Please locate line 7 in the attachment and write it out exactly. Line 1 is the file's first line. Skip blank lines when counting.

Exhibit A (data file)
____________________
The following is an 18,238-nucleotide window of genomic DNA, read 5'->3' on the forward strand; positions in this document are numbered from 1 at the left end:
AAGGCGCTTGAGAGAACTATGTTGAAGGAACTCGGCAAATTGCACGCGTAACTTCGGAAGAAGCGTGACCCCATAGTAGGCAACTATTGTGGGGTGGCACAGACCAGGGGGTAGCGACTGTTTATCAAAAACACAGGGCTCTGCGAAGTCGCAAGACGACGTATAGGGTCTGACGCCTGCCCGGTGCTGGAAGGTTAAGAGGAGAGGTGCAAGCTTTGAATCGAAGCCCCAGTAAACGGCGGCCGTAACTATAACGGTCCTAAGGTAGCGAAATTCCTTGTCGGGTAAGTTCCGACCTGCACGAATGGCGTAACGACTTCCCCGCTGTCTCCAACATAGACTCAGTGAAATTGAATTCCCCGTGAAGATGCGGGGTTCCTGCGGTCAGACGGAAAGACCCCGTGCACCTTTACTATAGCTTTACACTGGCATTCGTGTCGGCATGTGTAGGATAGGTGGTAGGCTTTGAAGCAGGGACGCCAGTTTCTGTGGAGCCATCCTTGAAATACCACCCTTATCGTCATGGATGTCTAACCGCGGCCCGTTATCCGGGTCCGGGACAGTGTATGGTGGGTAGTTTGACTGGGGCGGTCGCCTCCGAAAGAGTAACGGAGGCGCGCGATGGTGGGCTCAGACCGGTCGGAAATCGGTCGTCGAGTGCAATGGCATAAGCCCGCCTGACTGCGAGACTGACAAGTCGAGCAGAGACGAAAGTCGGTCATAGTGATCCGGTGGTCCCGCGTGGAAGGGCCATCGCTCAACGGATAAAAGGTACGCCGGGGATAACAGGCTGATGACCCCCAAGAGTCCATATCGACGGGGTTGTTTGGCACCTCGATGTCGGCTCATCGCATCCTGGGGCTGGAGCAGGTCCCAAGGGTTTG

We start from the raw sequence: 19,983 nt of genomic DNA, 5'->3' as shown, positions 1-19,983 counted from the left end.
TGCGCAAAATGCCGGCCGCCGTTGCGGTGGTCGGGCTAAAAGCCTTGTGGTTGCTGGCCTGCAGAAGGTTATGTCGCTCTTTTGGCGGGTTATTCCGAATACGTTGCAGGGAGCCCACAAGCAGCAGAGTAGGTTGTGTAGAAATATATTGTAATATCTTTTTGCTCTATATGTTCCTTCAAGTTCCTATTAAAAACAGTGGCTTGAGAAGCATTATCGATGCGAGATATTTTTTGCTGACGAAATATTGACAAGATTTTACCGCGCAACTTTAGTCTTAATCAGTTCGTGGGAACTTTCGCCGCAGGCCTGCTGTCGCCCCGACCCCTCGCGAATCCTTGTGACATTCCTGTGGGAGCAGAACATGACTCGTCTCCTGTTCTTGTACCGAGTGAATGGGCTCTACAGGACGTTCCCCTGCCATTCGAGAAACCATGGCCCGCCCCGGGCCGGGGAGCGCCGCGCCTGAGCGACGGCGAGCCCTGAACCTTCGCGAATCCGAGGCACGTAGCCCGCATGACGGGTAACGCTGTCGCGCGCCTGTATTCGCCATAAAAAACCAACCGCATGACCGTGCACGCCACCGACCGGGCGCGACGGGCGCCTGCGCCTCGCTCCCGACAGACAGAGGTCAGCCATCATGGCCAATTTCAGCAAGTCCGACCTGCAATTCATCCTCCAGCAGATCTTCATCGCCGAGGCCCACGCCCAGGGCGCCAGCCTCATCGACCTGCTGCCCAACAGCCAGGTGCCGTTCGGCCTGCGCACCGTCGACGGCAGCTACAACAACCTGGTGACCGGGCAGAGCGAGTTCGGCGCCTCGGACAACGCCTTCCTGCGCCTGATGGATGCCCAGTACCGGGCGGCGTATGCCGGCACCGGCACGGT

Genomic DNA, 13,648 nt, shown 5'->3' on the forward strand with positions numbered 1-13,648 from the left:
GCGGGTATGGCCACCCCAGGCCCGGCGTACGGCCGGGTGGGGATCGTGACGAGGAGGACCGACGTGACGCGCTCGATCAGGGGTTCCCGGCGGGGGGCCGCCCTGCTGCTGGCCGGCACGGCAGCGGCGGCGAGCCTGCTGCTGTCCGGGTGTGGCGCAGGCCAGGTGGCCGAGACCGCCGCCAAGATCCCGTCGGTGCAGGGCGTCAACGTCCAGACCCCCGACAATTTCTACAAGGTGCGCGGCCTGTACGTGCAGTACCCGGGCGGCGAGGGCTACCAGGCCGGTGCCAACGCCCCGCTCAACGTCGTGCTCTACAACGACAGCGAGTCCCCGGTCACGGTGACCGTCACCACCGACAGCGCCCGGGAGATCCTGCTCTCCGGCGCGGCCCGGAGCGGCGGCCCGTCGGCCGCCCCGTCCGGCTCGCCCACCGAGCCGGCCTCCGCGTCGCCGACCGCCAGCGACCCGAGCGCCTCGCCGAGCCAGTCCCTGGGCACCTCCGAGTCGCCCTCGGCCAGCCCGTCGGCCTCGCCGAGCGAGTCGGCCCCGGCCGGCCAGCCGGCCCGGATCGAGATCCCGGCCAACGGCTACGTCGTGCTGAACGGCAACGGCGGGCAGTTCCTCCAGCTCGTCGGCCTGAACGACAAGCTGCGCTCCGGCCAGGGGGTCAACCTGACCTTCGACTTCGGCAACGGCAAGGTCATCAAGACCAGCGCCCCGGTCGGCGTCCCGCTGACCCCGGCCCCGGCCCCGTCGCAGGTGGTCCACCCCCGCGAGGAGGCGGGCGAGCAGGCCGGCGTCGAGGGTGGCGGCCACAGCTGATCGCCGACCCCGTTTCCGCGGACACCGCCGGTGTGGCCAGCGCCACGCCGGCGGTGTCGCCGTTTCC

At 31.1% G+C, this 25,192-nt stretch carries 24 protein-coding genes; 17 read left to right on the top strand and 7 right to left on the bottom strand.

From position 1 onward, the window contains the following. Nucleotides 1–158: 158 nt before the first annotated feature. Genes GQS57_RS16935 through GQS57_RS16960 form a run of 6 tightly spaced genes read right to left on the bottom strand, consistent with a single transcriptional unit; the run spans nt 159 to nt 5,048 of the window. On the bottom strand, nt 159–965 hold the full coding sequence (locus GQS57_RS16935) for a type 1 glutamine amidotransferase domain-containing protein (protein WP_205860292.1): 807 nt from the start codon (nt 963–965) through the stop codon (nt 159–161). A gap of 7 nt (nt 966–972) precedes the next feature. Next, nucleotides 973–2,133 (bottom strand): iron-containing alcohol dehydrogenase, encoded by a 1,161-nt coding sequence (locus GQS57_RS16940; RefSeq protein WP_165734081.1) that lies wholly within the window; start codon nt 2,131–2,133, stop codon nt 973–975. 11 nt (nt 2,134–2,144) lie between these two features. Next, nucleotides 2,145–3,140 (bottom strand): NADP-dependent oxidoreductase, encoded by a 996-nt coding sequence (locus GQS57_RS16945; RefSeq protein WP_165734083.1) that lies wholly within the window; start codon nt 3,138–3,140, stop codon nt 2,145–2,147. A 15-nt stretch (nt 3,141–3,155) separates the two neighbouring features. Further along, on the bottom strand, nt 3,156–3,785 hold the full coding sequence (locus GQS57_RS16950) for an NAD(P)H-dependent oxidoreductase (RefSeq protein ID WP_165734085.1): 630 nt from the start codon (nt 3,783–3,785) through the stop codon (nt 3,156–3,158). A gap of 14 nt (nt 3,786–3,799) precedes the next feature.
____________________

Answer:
At 31.1% G+C, this 25,192-nt stretch carries 24 protein-coding genes; 17 read left to right on the top strand and 7 right to left on the bottom strand.